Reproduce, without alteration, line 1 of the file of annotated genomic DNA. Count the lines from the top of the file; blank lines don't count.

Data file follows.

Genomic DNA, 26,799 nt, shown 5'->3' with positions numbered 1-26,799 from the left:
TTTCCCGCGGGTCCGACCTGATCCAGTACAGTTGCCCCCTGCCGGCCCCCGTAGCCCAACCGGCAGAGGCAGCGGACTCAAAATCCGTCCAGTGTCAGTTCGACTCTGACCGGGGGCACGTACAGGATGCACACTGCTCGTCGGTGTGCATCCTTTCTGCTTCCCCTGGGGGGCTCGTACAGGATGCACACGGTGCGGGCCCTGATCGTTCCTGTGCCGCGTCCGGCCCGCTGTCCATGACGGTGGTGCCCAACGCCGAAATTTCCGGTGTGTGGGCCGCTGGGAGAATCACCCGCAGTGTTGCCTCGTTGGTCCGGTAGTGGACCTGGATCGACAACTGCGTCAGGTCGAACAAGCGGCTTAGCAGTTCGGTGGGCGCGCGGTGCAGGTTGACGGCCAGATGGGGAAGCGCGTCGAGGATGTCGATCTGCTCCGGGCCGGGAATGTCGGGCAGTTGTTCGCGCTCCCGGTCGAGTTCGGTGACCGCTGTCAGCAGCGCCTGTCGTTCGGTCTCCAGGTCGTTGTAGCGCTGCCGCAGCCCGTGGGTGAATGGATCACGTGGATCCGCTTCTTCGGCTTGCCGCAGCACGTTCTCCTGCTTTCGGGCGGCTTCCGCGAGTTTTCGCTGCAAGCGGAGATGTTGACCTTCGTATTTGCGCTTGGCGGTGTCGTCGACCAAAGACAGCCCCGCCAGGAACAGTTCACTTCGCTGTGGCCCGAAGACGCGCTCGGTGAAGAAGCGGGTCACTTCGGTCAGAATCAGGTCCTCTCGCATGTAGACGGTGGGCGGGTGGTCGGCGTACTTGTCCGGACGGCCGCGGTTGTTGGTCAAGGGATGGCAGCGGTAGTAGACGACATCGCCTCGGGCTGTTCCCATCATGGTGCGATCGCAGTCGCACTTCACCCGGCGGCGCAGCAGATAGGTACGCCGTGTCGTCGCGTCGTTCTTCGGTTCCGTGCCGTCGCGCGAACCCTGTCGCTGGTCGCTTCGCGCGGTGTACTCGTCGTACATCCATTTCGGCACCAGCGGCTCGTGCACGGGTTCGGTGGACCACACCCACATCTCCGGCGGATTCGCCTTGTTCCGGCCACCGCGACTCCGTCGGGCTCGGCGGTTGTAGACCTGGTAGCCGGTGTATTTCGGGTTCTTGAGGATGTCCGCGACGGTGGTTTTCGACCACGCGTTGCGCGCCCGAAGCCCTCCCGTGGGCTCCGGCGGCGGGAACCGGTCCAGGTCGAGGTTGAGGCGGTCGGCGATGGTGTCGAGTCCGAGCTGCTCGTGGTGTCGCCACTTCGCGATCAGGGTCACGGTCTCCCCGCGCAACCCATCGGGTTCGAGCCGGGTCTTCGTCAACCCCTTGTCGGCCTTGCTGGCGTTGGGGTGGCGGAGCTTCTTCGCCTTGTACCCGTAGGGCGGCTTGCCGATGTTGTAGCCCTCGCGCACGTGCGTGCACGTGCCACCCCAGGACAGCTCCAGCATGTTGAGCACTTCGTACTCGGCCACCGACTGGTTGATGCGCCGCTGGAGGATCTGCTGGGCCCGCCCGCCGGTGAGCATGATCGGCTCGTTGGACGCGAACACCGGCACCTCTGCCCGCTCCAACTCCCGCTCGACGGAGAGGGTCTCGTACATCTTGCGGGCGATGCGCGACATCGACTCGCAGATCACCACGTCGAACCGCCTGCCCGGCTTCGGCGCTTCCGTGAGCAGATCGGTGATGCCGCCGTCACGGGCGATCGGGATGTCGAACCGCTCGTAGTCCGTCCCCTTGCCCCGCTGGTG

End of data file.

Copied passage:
Genomic DNA, 26,799 nt, shown 5'->3' with positions numbered 1-26,799 from the left: